Joel: I am so sorry to hear about your son. My wife, Jane, died of a glioblastoma 20 years ago. I think about her every day. Things do get better, honestly. Soon you will remember the good times, the healthy times, not just the hard times. How old are your granddaughters? After Jane died, Gene Wilder and I started Gilda's Club for Gilda Radner. Try their Web site, at least you can find someone who has gone through what you are going through and can share.
K. Bouryal, of New Jersey, writes: The wife of a close firefighter friend we lost on 9/11 learned she was pregnant just days after she buried her husband. For that now-single mom, it is important that her child maintains relationships with the men who knew her late husband best. She says, "those men are the ones that will help my child learn who daddy was, and help his legacy to live on." If — God forbid — your life were cut short who would help Dylan carry on your legacy? And what legacy would that be?
Joel: That is why I wrote the book, so Dylan would know me.
Holly Williams, of Annapolis, Md., writes: Joel, What can friends say or do that helps, especially upon first hearing your news? What is the wrong thing to say or do? Good luck, my TV friend of many years!
Joel: Just say good luck and, most important, call me your friend.
Debbie Fuehrer, of Rochester, Minn., writes: How do you explain to your son about life being so unfair? (I'm praying for you and your family … if that means anything to you, but it's something I can do for you, as a stranger, from afar.)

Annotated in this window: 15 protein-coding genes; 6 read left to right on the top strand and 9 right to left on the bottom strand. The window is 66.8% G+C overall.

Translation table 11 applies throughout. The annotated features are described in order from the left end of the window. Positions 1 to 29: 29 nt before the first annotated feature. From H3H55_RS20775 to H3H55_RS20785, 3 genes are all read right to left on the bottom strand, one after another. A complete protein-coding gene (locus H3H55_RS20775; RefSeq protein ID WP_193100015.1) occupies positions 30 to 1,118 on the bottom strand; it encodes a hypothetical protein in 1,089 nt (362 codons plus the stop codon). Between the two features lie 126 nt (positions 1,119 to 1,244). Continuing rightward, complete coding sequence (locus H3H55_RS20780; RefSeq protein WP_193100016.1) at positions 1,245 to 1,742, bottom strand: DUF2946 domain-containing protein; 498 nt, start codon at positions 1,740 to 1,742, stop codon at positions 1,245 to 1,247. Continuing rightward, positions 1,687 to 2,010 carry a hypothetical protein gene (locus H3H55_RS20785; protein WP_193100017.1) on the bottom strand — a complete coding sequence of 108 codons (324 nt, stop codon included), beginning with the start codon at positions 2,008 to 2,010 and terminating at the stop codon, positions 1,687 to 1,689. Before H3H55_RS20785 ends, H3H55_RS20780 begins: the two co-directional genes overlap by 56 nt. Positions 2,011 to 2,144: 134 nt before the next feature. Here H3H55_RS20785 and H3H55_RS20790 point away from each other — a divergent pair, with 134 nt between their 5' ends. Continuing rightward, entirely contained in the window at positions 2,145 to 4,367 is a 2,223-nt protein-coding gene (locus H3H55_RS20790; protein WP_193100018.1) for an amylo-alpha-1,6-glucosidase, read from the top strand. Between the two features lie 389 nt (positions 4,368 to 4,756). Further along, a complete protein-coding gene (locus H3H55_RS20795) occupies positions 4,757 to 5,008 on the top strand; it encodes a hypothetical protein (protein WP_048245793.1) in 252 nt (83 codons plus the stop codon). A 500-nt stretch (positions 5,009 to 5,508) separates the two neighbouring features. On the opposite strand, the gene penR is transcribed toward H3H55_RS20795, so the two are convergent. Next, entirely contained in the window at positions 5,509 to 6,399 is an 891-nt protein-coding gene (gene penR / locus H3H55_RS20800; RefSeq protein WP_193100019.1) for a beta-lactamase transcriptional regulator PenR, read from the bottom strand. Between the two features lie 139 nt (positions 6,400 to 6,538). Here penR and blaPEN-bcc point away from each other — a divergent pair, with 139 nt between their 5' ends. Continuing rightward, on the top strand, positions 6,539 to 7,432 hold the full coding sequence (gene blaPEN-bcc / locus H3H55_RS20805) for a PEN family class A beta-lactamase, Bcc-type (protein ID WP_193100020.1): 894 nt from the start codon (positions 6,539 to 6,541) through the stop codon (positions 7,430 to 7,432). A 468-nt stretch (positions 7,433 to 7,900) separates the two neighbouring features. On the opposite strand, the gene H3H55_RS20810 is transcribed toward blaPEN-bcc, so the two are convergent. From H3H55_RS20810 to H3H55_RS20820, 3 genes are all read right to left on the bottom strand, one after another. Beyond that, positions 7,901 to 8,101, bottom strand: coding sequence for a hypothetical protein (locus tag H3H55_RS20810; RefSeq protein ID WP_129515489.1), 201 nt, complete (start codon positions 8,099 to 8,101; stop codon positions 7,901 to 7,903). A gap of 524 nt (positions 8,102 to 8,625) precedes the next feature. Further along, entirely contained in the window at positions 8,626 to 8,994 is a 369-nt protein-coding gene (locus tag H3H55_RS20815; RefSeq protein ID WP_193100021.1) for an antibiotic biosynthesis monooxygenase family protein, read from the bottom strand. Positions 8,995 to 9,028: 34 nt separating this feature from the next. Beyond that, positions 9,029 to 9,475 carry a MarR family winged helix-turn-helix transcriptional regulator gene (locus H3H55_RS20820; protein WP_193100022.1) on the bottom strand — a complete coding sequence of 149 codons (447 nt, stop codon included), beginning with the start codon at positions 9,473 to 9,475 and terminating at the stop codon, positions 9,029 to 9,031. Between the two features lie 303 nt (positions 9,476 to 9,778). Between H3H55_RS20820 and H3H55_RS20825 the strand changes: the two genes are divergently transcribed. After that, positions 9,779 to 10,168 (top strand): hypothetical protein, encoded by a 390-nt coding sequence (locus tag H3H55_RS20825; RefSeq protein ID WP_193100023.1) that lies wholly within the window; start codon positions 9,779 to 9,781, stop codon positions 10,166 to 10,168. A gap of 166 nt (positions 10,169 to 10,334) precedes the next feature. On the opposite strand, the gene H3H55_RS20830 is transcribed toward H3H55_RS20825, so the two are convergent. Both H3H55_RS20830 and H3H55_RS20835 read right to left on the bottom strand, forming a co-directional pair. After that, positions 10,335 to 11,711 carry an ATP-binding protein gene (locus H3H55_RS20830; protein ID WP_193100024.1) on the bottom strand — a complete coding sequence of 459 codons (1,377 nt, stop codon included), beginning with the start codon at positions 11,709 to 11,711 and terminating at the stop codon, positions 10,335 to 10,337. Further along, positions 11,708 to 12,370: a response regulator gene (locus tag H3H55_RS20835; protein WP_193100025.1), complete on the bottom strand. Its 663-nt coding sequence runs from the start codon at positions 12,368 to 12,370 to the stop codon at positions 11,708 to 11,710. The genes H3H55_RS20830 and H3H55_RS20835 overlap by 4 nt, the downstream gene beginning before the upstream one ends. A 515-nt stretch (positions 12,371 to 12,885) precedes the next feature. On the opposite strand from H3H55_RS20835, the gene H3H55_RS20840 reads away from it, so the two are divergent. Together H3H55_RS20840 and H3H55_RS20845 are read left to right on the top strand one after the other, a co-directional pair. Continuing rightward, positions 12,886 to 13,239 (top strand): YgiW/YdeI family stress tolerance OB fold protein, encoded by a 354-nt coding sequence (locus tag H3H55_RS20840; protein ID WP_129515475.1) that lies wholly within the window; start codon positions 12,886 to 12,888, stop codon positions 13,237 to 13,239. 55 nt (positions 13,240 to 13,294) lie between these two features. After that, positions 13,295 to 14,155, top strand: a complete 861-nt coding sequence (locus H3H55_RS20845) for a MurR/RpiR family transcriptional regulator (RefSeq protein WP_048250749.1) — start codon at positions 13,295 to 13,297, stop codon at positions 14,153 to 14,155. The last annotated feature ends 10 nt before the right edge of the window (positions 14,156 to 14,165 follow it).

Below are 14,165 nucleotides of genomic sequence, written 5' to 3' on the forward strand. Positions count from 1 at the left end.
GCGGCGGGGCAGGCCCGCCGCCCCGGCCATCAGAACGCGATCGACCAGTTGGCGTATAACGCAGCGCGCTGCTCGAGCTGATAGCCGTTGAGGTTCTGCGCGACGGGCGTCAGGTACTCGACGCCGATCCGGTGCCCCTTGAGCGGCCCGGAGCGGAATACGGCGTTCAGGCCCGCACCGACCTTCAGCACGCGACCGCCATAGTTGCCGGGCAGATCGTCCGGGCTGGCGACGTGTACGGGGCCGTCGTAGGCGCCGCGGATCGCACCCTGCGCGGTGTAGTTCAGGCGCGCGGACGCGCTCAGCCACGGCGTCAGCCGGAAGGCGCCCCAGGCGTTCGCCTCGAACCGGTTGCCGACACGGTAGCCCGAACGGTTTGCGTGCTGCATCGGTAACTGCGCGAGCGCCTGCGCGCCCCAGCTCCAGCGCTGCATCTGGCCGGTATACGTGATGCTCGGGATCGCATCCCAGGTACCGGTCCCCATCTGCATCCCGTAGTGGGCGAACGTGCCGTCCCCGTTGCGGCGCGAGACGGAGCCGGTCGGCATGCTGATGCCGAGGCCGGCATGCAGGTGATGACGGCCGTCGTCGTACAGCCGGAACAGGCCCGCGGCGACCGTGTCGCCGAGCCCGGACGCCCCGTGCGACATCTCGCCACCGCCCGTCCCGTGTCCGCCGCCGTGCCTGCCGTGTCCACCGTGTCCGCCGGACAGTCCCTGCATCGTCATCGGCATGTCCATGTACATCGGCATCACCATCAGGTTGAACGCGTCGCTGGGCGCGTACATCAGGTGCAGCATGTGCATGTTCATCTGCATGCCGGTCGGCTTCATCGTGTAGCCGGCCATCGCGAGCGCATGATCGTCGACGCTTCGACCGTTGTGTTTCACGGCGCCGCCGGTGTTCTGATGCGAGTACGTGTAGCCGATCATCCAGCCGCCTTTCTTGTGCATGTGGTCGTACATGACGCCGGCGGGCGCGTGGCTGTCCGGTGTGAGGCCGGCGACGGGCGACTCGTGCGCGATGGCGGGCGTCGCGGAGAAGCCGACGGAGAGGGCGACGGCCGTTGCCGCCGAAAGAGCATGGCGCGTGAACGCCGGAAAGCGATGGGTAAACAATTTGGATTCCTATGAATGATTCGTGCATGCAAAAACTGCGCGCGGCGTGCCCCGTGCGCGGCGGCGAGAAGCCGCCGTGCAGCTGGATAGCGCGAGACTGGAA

Joel: Honestly, I don't think life is unfair. I can't. So many good things, amazing things, wonderful things have happened to me. I write Dylan in the introduction that my life has been so extraordinary I realized in my room at NY Hospital that if I had to give it up, I was able to. (I wrote that my room looked out at the East River. My grandmother, an immigrant from Rumania, would walk across the Williamsburg Bridge and cross that river six days a week to work in a sweatshop and I, her grandson, has been invited to the White House, met three Presidents, and didn't vote for any of them.) And, in realizing it was OK to die, found the strength to live. I feel sometimes like a walking greeting card and real life, certainly, is deeper and more complicated than a glib sentence or two, but, basically, that is true.
Retta, of Vancouver, Wash., writes: Beat that cancer Joel, my mom just made it through, I know you can too! I've been watching you on Good Morning America since I was a little girl. Even when I lived in Montana and only got one TV station we still were able to hear your movie reviews and comments. I have a 5 year old son myself, and I pray for you. I can't imagine what you are going through but know you have a lot of prayers being said for you. God Bless You and Dylan!
Joel: If you have a 5-year-old you know, too, that every day is a miracle. And out West, where you live, that's especially true (I grew up in L.A., my dad loved camping, we spent a great week on Flathead Lake in Montana when I was about 10 or 11. And my feeling is of course I'd love to take Dylan to Flathead Lake when he's 10 or 11, camp out and fish for salmon trout. But if I can't I will have told him about it and one day he may get there on his own and, if he does, he'll think of me.